Grace's Guide

British Industrial History

Grace's Guide is the leading source of historical information on industry and manufacturing in Britain. This web publication contains 148,100 pages of information and 233,633 images on early companies, their products and the people who designed and built them.

Doubleday and Easterby

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of Westage and The Close, Newcastle

of Saltmeadows, Gateshead

of Bill Quay, Felling, Co Durham

c.1770 A soapery was set up by Messrs. Lamb and Waldie at the Westgate

1775 The works were purchased by Mr. Thomas Doubleday

Continued as Doubleday and Easterby

1790 Moved to The Close in Newcastle.

1808 Moved to a new site south of the river

1808 Messrs. Doubleday and Easterby started making sulphate of soda by decomposing the waste salts from the soap-boilers, which consisted chiefly of common salt, and some sulphate of soda. Their chief supply of raw material was from Messrs. Jamieson and other soap-boilers at Leith.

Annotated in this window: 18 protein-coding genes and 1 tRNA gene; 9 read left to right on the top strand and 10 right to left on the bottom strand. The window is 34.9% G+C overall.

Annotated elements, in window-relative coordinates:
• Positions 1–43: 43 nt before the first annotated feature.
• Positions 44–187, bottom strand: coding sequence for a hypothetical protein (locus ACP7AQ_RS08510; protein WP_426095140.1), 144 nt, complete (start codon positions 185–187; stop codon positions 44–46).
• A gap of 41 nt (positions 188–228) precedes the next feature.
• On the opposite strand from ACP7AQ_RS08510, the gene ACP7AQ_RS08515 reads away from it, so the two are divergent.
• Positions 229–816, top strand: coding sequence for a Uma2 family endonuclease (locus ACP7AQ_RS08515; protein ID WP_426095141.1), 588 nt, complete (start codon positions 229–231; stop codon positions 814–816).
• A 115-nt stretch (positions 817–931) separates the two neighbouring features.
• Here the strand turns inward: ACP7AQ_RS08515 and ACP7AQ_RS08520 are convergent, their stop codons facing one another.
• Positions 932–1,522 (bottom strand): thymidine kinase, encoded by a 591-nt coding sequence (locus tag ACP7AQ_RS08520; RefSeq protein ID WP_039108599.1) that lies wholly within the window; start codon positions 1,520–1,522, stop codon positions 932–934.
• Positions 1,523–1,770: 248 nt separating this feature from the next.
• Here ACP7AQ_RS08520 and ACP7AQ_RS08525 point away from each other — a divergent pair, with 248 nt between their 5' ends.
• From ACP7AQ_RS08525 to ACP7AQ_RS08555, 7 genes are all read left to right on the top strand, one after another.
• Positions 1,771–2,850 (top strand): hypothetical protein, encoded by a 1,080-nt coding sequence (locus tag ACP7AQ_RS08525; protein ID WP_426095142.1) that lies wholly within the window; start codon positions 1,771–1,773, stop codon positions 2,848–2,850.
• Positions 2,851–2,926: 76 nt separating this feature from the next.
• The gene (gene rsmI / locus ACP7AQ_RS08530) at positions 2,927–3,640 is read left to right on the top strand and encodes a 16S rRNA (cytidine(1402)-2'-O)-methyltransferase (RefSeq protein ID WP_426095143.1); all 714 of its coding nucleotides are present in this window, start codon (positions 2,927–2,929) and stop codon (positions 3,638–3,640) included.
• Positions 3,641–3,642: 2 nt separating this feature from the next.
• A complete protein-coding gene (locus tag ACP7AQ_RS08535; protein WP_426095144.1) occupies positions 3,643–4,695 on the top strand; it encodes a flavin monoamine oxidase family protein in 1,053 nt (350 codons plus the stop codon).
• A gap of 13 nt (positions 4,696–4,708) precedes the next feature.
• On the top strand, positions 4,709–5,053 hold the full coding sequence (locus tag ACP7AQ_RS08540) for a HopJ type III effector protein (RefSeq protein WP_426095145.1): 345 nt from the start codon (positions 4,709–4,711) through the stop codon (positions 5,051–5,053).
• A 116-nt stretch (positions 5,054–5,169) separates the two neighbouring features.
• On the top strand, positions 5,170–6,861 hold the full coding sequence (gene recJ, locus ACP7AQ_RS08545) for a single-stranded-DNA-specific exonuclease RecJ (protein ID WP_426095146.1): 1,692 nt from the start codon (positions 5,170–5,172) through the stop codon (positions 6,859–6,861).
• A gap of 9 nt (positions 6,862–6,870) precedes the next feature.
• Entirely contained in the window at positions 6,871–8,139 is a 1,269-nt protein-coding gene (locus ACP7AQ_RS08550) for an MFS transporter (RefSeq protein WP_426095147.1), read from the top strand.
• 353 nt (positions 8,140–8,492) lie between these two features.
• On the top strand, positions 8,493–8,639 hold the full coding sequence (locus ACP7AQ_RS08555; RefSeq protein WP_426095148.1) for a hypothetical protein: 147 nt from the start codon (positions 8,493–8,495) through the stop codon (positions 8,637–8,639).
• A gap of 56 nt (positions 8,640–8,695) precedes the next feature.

At first they bought in their sulphuric acid but, between 1809 and 1810, they got the plans for lead chambers from Messrs Tennants, of Glasgow, and erected the first lead chamber on the Tyne[1]

Erected the first platina retort, for making rectified vitriol; soon they had three retorts in operation. The alkali which they made was used in the crude form in the manufacture of soap.

1841. Company closed

The Bill Quay site continued under Cook Brothers until the 1880s.

The Close site became a flour mill and was bombed in 1940.

See Also


Sources of Information

  1. The Engineer 1863/09/25
  • Archives of the British chemical industry, 1750-1914: a handlist. By Peter J. T. Morris and Colin A. Russell. Edited by John Graham Smith. 1988